|Lately, it seems everywhere we turn, we are faced by the conflicting messages around what constitutes as healthy behaviours. But the one thing that is undeniable is the importance of good quality and quantity sleep. As a society, we are sleeping less than our grandparents, due to our reliance on technology and being constantly “on”.
From a workplace perspective, while the ability to be permanently connected via our smart phones might appear to be a benefit, paradoxically, the blurring of the lines between work and personal time is impacting our ability to recharge.
We all know that sleep is crucial for our physical wellbeing. But the current epidemic of sleep deprivation across Western culture, is also impacting our psychological health.
The question is, what can actually be done about this?
Tailored Fit, one of our trusted partners, posed this question to, Raewyn Guerrero, our CBT Hypnotherapist and Functional Medicine Health Coach and here is what she had to say.
How does too little or poor-quality sleep affect staff from a performance point of view?
“It’s harder for people to engage meaningfully when they are sleep deprived. They may be present physically but mentally, they’re not functioning at their best. They’re also less likely to be team players as they are more likely to be irritable. Low mood is a consequence of poor sleep and immunity also suffers, so they’re more likely to be ill. Metabolism is also dysregulated as a result of poor sleep, so losing weight or maintaining a healthy weight can be more difficult. Finally, from a performance point of view, the ability to focus and poor decision-making are probably the most noticeable negative effects.”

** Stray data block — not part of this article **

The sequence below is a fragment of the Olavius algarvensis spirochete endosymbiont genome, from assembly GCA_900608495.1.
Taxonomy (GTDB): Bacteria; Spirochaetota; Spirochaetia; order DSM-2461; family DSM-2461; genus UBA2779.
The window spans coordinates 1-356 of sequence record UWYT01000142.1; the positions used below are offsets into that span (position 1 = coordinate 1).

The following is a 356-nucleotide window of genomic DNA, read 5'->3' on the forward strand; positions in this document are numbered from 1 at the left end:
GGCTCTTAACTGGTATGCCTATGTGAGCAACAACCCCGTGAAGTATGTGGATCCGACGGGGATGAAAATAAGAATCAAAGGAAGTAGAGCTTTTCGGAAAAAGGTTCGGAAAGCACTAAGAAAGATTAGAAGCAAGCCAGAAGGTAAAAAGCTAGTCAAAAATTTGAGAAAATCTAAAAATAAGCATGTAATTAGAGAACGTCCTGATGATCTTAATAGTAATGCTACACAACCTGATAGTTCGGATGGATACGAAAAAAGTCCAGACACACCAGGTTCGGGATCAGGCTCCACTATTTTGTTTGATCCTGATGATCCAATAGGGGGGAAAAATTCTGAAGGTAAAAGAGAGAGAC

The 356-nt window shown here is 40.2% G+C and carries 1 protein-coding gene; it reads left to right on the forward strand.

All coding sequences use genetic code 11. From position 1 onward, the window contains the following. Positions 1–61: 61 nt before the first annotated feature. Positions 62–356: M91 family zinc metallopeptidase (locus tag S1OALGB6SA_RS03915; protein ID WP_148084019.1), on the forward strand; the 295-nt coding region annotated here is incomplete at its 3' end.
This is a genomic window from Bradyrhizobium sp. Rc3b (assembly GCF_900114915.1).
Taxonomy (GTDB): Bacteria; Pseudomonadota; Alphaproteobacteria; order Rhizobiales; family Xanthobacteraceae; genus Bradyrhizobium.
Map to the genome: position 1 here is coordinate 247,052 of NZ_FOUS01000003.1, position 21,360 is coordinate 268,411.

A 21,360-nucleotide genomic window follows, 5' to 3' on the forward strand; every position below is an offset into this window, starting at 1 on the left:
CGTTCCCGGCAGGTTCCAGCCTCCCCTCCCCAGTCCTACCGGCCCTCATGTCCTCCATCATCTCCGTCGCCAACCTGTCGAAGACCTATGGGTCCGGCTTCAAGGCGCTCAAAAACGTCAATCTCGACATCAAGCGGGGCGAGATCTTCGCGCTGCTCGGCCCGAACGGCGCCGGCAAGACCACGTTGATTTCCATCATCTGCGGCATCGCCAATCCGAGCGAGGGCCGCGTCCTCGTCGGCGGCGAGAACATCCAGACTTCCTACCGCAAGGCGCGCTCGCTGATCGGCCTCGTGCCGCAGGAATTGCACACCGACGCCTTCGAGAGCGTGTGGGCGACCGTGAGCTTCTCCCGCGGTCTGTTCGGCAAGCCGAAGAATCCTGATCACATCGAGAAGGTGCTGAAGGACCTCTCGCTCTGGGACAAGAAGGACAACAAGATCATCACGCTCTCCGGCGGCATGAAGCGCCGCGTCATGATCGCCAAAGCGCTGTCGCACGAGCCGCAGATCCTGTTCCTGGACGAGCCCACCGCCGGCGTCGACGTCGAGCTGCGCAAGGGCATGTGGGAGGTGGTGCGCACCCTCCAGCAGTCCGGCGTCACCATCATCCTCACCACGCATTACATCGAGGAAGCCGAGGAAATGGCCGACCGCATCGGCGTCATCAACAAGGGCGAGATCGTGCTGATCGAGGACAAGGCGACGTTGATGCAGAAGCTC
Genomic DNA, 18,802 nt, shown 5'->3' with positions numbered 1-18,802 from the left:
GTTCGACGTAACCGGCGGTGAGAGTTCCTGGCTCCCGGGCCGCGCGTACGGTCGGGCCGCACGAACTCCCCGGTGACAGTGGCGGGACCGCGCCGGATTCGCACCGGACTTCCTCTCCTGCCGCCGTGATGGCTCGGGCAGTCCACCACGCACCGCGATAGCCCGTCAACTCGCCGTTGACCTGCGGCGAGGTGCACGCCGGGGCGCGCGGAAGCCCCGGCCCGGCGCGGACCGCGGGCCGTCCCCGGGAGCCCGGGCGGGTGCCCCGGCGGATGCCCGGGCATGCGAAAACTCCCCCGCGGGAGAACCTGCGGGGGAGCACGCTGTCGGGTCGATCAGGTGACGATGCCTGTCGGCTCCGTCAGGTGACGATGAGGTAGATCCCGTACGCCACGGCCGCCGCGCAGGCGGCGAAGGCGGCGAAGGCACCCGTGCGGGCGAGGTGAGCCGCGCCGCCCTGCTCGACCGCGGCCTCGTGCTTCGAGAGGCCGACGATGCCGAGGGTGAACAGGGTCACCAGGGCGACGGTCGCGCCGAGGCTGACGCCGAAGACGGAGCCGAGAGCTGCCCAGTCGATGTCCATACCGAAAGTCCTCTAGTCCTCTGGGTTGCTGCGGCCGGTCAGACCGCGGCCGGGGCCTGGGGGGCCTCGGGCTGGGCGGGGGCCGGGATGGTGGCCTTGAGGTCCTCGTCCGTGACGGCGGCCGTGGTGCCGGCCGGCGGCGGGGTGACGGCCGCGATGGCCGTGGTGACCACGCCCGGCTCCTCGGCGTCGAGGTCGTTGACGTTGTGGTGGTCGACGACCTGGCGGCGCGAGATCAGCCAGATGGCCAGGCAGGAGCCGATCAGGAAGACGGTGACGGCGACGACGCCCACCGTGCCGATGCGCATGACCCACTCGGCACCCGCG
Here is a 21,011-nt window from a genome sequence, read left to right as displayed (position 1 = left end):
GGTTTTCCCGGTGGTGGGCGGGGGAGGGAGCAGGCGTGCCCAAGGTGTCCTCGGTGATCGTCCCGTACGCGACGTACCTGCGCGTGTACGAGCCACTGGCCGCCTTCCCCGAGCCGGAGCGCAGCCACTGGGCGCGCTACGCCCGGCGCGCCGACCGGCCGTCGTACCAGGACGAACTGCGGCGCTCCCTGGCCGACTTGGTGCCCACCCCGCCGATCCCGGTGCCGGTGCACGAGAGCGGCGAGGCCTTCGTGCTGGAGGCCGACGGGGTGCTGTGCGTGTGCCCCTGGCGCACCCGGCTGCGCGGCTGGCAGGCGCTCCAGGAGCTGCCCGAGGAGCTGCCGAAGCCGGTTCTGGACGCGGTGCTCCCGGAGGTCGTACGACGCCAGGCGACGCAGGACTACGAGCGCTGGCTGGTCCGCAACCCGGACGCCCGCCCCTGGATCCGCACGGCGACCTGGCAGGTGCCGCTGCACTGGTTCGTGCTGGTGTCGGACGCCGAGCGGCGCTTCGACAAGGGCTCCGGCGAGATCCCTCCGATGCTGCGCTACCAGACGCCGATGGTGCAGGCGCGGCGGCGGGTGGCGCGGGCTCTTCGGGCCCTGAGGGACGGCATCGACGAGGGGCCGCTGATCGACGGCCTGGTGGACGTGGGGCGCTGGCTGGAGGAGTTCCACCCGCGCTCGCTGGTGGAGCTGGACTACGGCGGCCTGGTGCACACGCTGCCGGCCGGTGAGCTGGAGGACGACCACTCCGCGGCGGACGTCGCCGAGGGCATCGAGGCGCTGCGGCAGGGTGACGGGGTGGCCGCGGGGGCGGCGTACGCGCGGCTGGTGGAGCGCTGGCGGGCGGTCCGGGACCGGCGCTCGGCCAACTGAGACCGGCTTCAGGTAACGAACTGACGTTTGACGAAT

What can you do to improve sleep quality?
Here are Raewyn’s top three things that will make a massive difference:
- Make sleep a priority. It’s easy to get caught up in working late, or working out late, then coming home, having a late dinner, then wanting to unwind in front of the TV for a few hours, and before you know it, it’s 1am. Our best quality sleep occurs between 10pm – 2am. That’s when all our body’s restorative processes are in full flow, so maximise that window by being in bed and sleeping. Create a ritual around prepping the body for sleep. Dimming lights. Having a bath. Allow your brain and body a chance to wind down.
- Light plays a big role in regulating our body clock, or circadian rhythms. Minimise blue light exposure from your phone as this is disruptive to our production of melatonin, the antioxidant hormone, vital for good quality sleep and regulating immunity, mood, and metabolism. You can also help your production of melatonin by getting day light exposure to your eyes, during the early part of your day. So when you wake up, make sure and allow light to enter your eyes and at the end of the day, dim the lights and avoid checking your phone after 8pm.
- Minimise alcohol consumption on school nights. While alcohol does have a sedating effect initially, what it does to your sleep quality is horrendous which is why the following day, you always feel fuzzy and more tired. If you need to relax, why not try something like a guided meditation, or consider eating magnesium-rich foods like pumpkin seeds, spinach, and even dark chocolate, as magnesium has a relaxing effect, without the nasty side effects of alcohol.”
What can employers do to educate staff and promote behaviour change for better sleep?